Deportation can be a devastating setback for individuals who want to legally reside and work in the United States or for families who want to live together. Unfortunately, tens of thousands of individuals are removed from the country each year.
If you are facing deportation, it helps to know the reasons for your impending removal and whether you have a fighting chance to remain in the country. Well, there are a number of instances when a non-U.S. citizen can be deported back to their country of origin. Here are some of them:
Certain criminal convictions can lead to automatic deportation from the U.S. Some of these crimes, according to the Department of Homeland Security, include crimes of moral turpitude, serious fraud, terrorism, money laundering, firearm, drug and human trafficking and domestic violence.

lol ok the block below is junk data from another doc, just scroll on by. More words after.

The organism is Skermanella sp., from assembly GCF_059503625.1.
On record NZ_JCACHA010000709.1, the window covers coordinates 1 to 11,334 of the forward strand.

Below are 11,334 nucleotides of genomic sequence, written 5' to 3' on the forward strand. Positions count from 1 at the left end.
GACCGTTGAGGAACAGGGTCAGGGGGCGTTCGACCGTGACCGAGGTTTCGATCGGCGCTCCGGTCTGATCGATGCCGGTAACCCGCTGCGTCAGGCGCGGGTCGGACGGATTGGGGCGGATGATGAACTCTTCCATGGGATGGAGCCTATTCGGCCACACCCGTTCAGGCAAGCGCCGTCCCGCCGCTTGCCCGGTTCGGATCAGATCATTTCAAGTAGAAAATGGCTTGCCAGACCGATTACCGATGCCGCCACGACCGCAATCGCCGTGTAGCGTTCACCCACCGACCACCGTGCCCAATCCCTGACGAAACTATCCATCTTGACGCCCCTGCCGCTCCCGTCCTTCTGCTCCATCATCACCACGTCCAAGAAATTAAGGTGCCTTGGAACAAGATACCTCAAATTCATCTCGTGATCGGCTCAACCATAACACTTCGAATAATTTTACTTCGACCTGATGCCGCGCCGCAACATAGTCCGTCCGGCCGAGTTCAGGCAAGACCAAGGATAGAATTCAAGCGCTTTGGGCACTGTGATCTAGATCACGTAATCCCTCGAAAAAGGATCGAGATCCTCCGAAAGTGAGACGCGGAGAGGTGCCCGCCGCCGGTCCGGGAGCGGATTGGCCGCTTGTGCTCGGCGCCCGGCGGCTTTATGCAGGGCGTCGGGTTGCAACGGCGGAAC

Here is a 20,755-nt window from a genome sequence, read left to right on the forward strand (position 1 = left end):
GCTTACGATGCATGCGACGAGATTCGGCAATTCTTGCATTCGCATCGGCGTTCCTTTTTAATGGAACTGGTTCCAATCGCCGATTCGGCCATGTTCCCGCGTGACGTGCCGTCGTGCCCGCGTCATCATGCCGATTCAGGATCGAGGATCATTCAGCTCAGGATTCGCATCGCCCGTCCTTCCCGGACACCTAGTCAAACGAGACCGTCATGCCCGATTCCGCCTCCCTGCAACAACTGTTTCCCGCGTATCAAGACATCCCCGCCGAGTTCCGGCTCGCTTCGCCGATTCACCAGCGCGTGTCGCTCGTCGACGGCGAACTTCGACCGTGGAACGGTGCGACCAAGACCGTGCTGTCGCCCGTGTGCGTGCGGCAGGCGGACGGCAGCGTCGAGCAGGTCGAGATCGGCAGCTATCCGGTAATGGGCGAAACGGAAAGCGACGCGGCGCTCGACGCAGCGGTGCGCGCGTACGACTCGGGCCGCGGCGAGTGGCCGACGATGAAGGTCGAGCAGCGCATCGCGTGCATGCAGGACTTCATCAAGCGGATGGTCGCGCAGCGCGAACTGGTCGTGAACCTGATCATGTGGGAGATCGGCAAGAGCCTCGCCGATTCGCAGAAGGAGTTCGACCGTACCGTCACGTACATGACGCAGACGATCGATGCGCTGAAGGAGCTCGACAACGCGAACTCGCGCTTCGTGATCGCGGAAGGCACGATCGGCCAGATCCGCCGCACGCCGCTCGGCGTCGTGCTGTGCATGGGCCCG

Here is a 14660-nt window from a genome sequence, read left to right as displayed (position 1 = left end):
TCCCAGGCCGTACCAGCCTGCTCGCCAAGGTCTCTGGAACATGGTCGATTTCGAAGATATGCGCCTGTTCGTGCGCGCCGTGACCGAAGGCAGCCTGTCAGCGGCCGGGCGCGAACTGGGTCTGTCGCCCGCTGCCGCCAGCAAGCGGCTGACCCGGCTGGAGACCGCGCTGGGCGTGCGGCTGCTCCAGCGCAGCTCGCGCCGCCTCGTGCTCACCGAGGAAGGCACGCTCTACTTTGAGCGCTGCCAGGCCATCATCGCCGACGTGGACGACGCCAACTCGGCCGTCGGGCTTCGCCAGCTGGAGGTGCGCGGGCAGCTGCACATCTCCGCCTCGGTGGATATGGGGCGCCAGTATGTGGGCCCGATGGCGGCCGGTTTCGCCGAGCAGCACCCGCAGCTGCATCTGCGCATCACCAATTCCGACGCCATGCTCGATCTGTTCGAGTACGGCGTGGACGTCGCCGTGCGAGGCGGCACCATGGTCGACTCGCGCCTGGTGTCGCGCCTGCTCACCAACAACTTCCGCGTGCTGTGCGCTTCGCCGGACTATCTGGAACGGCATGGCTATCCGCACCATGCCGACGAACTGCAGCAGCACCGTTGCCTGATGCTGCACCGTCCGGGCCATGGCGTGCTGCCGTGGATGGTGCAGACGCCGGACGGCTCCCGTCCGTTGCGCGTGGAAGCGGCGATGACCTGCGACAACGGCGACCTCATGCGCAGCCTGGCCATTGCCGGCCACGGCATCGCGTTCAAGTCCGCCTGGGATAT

Violating your visa terms
Most visa conditions are tied to your duration of stay in the country as well as your eligibility for work. For instance, you are not eligible for work if you are on a tourist visa. Likewise, taking on a full-time job when you are on a student visa would be deemed a violation of your visa terms. Other scenarios that would amount to a violation of your visa terms include overstaying the duration of your visa or entering a fraudulent marriage to get a green card.
If you are an undocumented immigrant in the U.S, then you are, obviously, living in the country illegally. Basically, this also means that you are uninsured. In this case, you may be removed from the country at any time. Deportation on medical grounds commonly occurs when the patient’s medical needs require ongoing care. And without insurance, getting proper care can become nearly impossible.
The worry of being removed from the U.S. can create a feeling of insecurity and fear if you are not a citizen. Fortunately, depending on the reason for your deportation, you do have the right to a fair hearing before the immigration court.